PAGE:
Posted in Legislative Analysis, Political Institutions on Nov 18, 2019

This article continues our short series taking a look at parliamentary ethics and conduct.

In the two previous articles we talked about the need for clear principles to underpin any code of parliamentary ethics, and then about the rules needed to ensure those principles are upheld. Most importantly, we looked in more detail at the rules surrounding managing conflicts of interest.

In this final article of the series we take a look at how ethical rules should be enforced. Once again, we borrow heavily from the useful Westminster Foundation for Democracy and Global Organization of Parliamentarians Against Corruption (GOPAC) publication entitled: ‘Handbook On Parliamentary Ethics And Conduct A Guide For Parliamentarians.’

In general, there is little point in developing an ethical code of conduct for parliamentarians if there aren’t consequences for individuals who break the rules. This tends to require parliaments to establish some form of regulatory body that can review possible cases of impropriety and decide upon appropriate sanctions.

Regulatory bodies for parliamentary ethics tend either to be independent and external to parliament, or they are established within the legislation as a parliamentary committee (or similar). Some hybrids with elements of both internal review and external oversight are also possible.

There are pros and cons to both approaches. For example, whilst an external body may be seen as more objective and less vulnerable to the influence of MPs, such a form of regulation may not be widely supported by parliamentarians. Likewise, a body internal to the legislature may secure more buy-in from MPs, but may not be seen as sufficiently impartial to judge cases fairly.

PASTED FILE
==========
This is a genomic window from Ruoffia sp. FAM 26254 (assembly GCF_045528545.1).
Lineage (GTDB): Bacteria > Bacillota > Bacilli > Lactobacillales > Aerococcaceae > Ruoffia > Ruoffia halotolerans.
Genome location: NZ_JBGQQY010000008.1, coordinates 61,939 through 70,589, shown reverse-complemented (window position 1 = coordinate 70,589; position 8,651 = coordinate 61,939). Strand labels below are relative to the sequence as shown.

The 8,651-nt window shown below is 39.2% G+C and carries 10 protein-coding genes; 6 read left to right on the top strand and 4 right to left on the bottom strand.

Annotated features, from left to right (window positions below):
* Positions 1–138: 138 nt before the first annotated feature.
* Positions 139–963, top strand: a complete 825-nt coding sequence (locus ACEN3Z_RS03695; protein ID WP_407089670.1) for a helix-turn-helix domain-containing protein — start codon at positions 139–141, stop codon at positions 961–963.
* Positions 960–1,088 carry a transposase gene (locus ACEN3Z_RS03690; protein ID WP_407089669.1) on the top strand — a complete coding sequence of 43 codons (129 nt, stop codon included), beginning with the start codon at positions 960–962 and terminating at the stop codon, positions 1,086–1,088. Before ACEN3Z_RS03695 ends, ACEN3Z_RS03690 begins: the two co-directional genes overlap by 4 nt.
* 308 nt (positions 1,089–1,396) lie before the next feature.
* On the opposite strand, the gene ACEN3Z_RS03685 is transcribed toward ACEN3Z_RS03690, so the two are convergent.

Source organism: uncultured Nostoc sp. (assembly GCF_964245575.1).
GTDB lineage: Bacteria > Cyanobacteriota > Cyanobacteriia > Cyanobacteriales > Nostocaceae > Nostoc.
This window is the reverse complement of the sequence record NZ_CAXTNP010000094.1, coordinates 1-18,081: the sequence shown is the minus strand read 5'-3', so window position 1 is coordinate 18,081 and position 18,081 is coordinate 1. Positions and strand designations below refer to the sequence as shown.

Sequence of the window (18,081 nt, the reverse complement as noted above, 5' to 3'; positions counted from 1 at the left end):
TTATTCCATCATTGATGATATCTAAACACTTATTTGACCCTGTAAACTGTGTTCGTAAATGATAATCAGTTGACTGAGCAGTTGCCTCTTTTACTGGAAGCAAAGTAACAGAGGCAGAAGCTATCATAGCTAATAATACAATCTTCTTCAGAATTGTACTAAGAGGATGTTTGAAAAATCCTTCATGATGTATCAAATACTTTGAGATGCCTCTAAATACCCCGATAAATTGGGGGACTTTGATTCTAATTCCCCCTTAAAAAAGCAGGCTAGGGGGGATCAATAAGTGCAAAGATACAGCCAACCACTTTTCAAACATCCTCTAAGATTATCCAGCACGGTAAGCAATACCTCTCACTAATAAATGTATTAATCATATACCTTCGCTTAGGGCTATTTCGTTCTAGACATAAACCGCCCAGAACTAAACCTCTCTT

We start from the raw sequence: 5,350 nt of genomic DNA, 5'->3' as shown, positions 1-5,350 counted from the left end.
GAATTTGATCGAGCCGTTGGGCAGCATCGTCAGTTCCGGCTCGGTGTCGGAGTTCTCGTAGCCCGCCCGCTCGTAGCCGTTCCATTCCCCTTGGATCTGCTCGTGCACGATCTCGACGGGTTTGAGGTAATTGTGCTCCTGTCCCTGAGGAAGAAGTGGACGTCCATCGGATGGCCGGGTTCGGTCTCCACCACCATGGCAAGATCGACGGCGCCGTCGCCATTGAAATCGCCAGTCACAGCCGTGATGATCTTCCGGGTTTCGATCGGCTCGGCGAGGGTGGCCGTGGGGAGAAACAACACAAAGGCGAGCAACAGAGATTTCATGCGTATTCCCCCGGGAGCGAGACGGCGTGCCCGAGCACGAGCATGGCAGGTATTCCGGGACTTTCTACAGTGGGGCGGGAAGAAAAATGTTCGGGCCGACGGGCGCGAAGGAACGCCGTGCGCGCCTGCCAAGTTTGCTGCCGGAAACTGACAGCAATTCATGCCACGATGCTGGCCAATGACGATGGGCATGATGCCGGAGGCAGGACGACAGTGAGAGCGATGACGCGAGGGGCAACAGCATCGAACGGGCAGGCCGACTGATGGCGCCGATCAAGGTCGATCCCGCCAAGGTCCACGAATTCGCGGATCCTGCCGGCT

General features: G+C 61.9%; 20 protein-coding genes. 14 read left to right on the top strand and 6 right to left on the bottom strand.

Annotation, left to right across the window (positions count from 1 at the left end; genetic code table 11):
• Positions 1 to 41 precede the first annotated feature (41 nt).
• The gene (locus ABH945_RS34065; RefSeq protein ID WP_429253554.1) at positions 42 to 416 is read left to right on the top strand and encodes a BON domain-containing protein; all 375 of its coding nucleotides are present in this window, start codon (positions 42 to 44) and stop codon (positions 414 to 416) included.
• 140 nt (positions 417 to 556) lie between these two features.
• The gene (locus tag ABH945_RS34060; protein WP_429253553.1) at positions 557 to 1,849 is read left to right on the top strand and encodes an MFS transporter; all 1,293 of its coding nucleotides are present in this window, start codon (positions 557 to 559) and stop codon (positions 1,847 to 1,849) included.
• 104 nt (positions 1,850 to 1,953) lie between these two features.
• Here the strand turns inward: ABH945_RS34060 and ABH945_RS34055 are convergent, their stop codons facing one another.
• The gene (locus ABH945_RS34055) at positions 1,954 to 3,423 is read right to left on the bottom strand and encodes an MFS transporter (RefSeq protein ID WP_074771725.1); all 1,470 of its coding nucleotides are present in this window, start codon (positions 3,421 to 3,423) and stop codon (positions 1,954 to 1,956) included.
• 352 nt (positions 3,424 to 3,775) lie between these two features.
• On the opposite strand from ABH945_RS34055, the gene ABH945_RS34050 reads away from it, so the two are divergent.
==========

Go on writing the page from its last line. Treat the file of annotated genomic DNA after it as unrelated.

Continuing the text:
With a young parliament like Myanmar’s Hluttaw, the right choice of regulatory mechanism for ethical conduct is likely to depend to a great extent on the capacity of the institutions available. For each of the three possible regulatory arrangements for parliamentary ethics, we set out below some pertinent questions:

  • Internal regulation, eg a ‘Parliamentary Ethics Committee’

    • Do MPs have sufficient technical knowledge of ethics and codes of conduct to perform this function effectively?
    • Are MPs sufficiently free and impartial, eg from political party influence, to make fair and impartial judgements on parliamentary conduct?
  • External regulation, eg through the courts or a newly created body

    • Can the judiciary perform this function? Or should an entirely new body be created (perhaps akin to the Anti-Corruption Commission)?
    • Would MPs back the creation of an external body?
  • Hybrid regulation, eg external commissioner + parliamentary committee

    • Could an external commissioner, independent of the Hluttaw, be appointed to manage investigations into parliamentary conduct, and report to a Hluttaw committee which would decide upon sanctions?

However parliamentary ethics are regulated and enforced, regulatory bodies tend to enforce basic rules of proper conduct (from not carrying weapons, to being respectful and using appropriate language), as well as the ethical rules concerning conflicts of interest discussed in our previous two articles.

Potential breaches of the rules may be referred to the Speaker in the first instance, or directly to the regulatory body, whether external or an internal parliamentary committee. Investigations may follow and sanctions may vary form a period of suspension from parliament, to permanent exclusion, fines or even criminal proceedings.

Discussing the establishment of a sanction regime for potential breaches of the code of conduct may be an uncomfortable conversation for MPs. Many may feel they have done nothing wrong and there is no need for such a regime. It may feel like their motivations and moral conduct is being unfairly called into question.

However, it is important to remember that these systems are designed to protect MPs, and above all to protect the legitimacy of the legislature.